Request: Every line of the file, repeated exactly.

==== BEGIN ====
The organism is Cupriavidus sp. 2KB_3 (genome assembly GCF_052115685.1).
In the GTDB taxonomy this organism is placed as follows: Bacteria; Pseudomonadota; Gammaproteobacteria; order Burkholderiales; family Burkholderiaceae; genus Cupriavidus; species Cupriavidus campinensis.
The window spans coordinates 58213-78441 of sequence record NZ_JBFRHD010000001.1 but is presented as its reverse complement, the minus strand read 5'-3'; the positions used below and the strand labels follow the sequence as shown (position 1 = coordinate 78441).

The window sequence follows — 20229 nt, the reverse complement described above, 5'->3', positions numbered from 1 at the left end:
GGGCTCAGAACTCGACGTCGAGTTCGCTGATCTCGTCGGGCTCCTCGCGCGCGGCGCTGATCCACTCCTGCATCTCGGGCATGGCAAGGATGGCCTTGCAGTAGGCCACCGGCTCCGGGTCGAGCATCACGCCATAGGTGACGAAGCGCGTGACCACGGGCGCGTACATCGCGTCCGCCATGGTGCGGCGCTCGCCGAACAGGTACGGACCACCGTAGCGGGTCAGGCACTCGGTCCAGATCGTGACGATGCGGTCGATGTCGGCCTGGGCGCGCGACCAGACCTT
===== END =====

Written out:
The organism is Cupriavidus sp. 2KB_3 (genome assembly GCF_052115685.1).
In the GTDB taxonomy this organism is placed as follows: Bacteria; Pseudomonadota; Gammaproteobacteria; order Burkholderiales; family Burkholderiaceae; genus Cupriavidus; species Cupriavidus campinensis.
The window spans coordinates 58213-78441 of sequence record NZ_JBFRHD010000001.1 but is presented as its reverse complement, the minus strand read 5'-3'; the positions used below and the strand labels follow the sequence as shown (position 1 = coordinate 78441).

The window sequence follows — 20229 nt, the reverse complement described above, 5'->3', positions numbered from 1 at the left end:
GGGCTCAGAACTCGACGTCGAGTTCGCTGATCTCGTCGGGCTCCTCGCGCGCGGCGCTGATCCACTCCTGCATCTCGGGCATGGCAAGGATGGCCTTGCAGTAGGCCACCGGCTCCGGGTCGAGCATCACGCCATAGGTGACGAAGCGCGTGACCACGGGCGCGTACATCGCGTCCGCCATGGTGCGGCGCTCGCCGAACAGGTACGGACCACCGTAGCGGGTCAGGCACTCGGTCCAGATCGTGACGATGCGGTCGATGTCGGCCTGGGCGCGCGACCAGACCTT